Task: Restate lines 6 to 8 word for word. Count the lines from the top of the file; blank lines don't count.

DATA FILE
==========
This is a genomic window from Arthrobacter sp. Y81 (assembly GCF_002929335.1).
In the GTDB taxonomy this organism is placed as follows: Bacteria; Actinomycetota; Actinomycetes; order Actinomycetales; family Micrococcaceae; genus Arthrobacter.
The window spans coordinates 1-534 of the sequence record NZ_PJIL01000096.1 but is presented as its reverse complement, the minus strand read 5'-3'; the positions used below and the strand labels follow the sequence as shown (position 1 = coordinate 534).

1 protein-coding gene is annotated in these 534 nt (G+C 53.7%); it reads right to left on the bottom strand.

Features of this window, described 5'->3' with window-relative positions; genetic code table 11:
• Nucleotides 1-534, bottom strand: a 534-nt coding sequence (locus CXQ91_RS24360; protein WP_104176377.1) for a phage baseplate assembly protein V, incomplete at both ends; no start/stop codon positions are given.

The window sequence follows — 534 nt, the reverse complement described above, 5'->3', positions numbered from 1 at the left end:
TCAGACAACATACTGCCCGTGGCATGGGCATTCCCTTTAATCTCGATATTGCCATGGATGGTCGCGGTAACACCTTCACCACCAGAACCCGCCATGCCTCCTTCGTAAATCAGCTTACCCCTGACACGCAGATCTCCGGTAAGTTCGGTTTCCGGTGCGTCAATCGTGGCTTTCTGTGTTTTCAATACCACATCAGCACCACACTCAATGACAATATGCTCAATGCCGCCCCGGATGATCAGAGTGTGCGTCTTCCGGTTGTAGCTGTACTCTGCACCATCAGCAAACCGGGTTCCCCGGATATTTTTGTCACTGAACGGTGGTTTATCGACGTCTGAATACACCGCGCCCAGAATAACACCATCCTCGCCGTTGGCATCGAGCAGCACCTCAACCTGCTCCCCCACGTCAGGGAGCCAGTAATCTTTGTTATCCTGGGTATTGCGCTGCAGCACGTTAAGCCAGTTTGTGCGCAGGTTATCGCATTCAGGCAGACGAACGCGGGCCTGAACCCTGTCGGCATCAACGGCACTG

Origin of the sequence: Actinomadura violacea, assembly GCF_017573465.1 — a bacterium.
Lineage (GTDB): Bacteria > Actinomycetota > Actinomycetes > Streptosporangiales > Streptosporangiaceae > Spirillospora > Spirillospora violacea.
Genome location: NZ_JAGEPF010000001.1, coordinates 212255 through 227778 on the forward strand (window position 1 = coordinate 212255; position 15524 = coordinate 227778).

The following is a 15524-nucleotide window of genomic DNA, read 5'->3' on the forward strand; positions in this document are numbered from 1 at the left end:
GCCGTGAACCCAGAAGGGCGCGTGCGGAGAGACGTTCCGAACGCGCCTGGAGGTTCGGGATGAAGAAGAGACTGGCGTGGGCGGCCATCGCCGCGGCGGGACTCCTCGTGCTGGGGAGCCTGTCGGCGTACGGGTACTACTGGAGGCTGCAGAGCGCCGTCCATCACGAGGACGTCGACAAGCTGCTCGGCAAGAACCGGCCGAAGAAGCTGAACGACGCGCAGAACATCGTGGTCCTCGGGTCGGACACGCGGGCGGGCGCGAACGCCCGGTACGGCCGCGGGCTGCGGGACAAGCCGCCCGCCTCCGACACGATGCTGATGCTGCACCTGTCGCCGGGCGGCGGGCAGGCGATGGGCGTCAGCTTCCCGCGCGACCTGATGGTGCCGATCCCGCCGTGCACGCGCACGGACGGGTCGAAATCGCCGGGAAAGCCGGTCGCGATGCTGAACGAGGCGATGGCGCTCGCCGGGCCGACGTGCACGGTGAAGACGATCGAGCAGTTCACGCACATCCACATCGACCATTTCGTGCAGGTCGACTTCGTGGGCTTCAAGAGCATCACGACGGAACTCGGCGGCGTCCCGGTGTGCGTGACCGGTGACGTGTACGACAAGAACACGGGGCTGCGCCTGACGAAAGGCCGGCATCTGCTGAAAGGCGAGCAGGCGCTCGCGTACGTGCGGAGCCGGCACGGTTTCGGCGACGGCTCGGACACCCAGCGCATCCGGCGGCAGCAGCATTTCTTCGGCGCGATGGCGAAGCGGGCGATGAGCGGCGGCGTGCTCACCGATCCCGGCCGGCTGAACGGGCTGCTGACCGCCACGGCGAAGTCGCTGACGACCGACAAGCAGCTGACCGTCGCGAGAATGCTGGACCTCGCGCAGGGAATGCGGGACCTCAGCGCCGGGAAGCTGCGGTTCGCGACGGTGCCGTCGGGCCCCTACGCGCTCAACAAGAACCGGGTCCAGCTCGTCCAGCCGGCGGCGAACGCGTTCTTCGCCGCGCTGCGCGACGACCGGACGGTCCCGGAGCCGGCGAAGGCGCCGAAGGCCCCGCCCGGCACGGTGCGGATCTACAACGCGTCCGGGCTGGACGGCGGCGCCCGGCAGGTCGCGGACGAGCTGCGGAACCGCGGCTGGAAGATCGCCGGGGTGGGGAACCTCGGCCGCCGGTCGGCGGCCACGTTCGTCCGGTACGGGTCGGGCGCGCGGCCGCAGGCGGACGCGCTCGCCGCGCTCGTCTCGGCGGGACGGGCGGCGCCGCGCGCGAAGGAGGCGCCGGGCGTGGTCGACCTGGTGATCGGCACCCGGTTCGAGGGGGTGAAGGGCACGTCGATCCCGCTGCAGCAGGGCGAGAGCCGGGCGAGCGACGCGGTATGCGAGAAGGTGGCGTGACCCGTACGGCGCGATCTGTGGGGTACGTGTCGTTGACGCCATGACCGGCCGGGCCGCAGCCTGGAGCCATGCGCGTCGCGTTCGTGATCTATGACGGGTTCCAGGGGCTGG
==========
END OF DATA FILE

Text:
• Nucleotides 1-534, bottom strand: a 534-nt coding sequence (locus CXQ91_RS24360; protein WP_104176377.1) for a phage baseplate assembly protein V, incomplete at both ends; no start/stop codon positions are given.

The window sequence follows — 534 nt, the reverse complement described above, 5'->3', positions numbered from 1 at the left end:
TCAGACAACATACTGCCCGTGGCATGGGCATTCCCTTTAATCTCGATATTGCCATGGATGGTCGCGGTAACACCTTCACCACCAGAACCCGCCATGCCTCCTTCGTAAATCAGCTTACCCCTGACACGCAGATCTCCGGTAAGTTCGGTTTCCGGTGCGTCAATCGTGGCTTTCTGTGTTTTCAATACCACATCAGCACCACACTCAATGACAATATGCTCAATGCCGCCCCGGATGATCAGAGTGTGCGTCTTCCGGTTGTAGCTGTACTCTGCACCATCAGCAAACCGGGTTCCCCGGATATTTTTGTCACTGAACGGTGGTTTATCGACGTCTGAATACACCGCGCCCAGAATAACACCATCCTCGCCGTTGGCATCGAGCAGCACCTCAACCTGCTCCCCCACGTCAGGGAGCCAGTAATCTTTGTTATCCTGGGTATTGCGCTGCAGCACGTTAAGCCAGTTTGTGCGCAGGTTATCGCATTCAGGCAGACGAACGCGGGCCTGAACCCTGTCGGCATCAACGGCACTG